So You’ve Bought Your First Premium WordPress Theme …

I think it is a big step on your journey as a blogger when you hand over your hard earned for your first premium theme .  It says you are serious about your blog and you want it to stand out from the also ran free themes.

The problem is, premium themes look excellent and with that excellence comes a complexity of use.  I have been working with a couple of clients recently to coach them using their new themes.  From this experience I thought I would documents the common pit falls premium themes can spring upon you.

What’s A Premium Theme

A premium theme is a professionally developed template for your WordPress blog.  They tend to be of a high quality with lots of wizzy features such as video players and featured post rotators.

They are the middle ground between free themes and custom developed setups, they tend to cost around $100 and for that you will get a customisable theme, support and usually updates.  You will get a fairly unique looking blog, add to that your own logo and bingo a less than ordinary blog look and feel.

My site uses a premium theme Ice Cream Dream, it’s not as busy as many premium themes but the cleanness and efficiency is something I could never ahve done myseld, I have very little graphic design skill.  That’s why I handed over my money for a premium theme.

Here is a short list of companies creating premium themes so you can get an idea of what is available, no affiliate links here, just companies themes I have used:

Premium themes are for bloggers wanting a unique look without the skills or budget to develop their own custom theme.


The first thing to do when you get hold of your premium theme is to read the f*cking manual.  This sounds obvious but the devil is in the detail, I don’t know how many times I have steamed ahead, installing themes only to have to go back to the PDF packaged in the zip file to learn how to use a complex theme.

The documentation is usually packaged with the zip as well as being available on the plugin site.  Check out the sites forum as well as the documentation so you are up to speed with any issues before you install.

A quick tip, look for documentation on the plugin developers site before you buy.  If it is incomprehensible, I recommend you take the advice of Dionne Warwick and walk on by.   If the documentation is poor, it is a sign that the support will be equally poor.  On the same note if documentation on how to install your theme is not on the site, consider if you want to buy this theme.  I learned this from hard experience I was installing a premium theme for a client and the documentation was so poor I had to pull apart the code to understand how it worked.  Techies are notoriously poor communicators, they just expect you to understand what is obvious to them.   If I am paying for a theme I want support and quality documentation.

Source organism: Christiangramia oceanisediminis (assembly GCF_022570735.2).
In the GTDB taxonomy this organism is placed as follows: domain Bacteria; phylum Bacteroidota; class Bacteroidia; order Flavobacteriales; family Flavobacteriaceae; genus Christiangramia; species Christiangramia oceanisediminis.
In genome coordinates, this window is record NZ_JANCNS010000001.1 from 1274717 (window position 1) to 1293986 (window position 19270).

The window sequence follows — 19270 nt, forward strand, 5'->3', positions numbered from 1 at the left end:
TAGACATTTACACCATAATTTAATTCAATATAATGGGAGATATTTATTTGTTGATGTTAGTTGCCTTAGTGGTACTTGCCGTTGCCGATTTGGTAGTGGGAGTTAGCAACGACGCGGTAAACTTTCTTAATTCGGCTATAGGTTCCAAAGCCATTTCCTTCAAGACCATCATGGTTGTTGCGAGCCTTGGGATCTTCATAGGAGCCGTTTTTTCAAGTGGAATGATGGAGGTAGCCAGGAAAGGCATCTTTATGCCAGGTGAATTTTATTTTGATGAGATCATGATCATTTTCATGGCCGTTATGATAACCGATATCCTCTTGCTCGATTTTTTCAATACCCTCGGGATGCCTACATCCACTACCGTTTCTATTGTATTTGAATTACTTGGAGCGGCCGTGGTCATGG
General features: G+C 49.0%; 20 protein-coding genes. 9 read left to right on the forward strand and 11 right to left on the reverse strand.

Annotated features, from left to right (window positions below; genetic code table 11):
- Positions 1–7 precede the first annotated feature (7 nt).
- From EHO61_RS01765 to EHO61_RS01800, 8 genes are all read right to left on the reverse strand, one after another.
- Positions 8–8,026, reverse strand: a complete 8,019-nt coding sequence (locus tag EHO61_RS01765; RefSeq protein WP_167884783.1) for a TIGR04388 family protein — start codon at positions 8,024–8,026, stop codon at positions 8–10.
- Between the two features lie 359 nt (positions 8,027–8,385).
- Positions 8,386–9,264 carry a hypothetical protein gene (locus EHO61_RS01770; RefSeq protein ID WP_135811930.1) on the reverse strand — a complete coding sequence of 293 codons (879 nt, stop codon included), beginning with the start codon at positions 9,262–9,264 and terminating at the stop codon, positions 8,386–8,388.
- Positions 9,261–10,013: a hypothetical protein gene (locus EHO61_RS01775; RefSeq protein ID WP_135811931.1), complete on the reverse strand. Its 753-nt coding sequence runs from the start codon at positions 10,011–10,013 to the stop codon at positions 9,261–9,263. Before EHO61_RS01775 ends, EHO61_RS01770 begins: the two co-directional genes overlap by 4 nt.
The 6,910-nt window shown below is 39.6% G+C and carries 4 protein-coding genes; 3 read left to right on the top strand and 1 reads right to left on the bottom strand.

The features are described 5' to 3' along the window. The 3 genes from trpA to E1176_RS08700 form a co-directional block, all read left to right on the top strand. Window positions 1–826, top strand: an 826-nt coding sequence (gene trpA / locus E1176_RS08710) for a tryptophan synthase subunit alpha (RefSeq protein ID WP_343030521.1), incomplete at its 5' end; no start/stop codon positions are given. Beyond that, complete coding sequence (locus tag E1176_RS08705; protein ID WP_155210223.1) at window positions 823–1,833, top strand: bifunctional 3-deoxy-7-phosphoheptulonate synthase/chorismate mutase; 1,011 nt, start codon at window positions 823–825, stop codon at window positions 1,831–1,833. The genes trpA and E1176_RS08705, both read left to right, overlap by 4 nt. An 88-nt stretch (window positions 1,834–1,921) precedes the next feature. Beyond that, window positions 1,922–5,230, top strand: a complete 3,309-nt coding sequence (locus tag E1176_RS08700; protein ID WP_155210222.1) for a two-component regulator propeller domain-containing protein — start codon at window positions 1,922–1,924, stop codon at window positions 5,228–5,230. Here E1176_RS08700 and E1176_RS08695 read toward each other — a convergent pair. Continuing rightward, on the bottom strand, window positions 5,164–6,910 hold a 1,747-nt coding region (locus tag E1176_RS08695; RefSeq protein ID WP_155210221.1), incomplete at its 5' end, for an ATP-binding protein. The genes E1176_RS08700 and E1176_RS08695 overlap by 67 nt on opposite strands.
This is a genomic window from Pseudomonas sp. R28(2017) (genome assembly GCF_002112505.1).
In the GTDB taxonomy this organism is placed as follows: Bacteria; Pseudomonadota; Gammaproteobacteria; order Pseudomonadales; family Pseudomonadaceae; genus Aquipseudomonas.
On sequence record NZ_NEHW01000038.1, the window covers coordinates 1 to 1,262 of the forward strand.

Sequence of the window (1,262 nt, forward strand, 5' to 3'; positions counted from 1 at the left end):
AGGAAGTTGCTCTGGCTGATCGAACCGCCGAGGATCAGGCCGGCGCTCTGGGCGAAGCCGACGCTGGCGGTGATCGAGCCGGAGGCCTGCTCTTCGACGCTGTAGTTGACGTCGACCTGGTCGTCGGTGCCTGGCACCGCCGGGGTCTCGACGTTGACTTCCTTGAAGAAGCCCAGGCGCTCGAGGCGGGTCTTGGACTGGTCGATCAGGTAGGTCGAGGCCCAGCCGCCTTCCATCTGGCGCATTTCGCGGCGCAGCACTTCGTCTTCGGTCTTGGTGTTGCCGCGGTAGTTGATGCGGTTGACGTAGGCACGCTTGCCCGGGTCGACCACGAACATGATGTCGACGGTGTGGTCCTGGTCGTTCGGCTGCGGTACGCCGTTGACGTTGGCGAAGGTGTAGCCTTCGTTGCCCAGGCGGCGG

Often a premium theme will rely on certain plugins to work properly.  Make sure you have downloaded and activated these or your theme will not work as expected . The plugins will either be included with the theme zip file or be documented in the readme file.   Take notice of versions, sometimes updates to plugins can make themes fall over.

Custom Fields

This is one which catches out many people.  A custom field is a small piece of information which you pass into the theme for it to perform a function.  An example of custom field usage from my site is the thumbnail on the front page. For each post I create,  a custom field needs to be created too called thumb which contains the URL of the thumbnail image to be displayed on the front page.

Custom fields are added from the edit post page, scroll down and near the bottom of the page you will see a section like this:


Enter a new custom field name, then add the value as specified in your documentation, don’t forget to activate it by pressing “add custom field” . Please be aware of the case Thumbnail is not the same as thumbnail with custom fields.  As you add custom fields they are saved (see the drop down) so you can easily create new fields for your posts.


Many premium themes use categories to position items on the page.  For example many of the look and feels will have a featured post section, to get posts into the featured section, you need to add them to a category named featured.

Again watch the case, I spent hours trying to get some videos to appear by adding the to a category called video instead of Video.

I Love Premium Themes I Do..

A premium theme says you are serious about your blogging, but please remember content is still king and your true fans will probably subscribe to RSS and never see you day-glo rotating doo-dad from that point on.  Don’t get too hung up about your look’n’feel.

Just to re-iterate, read the manual and do exactly as the developer tells you and you site will look as smart as a carrot .

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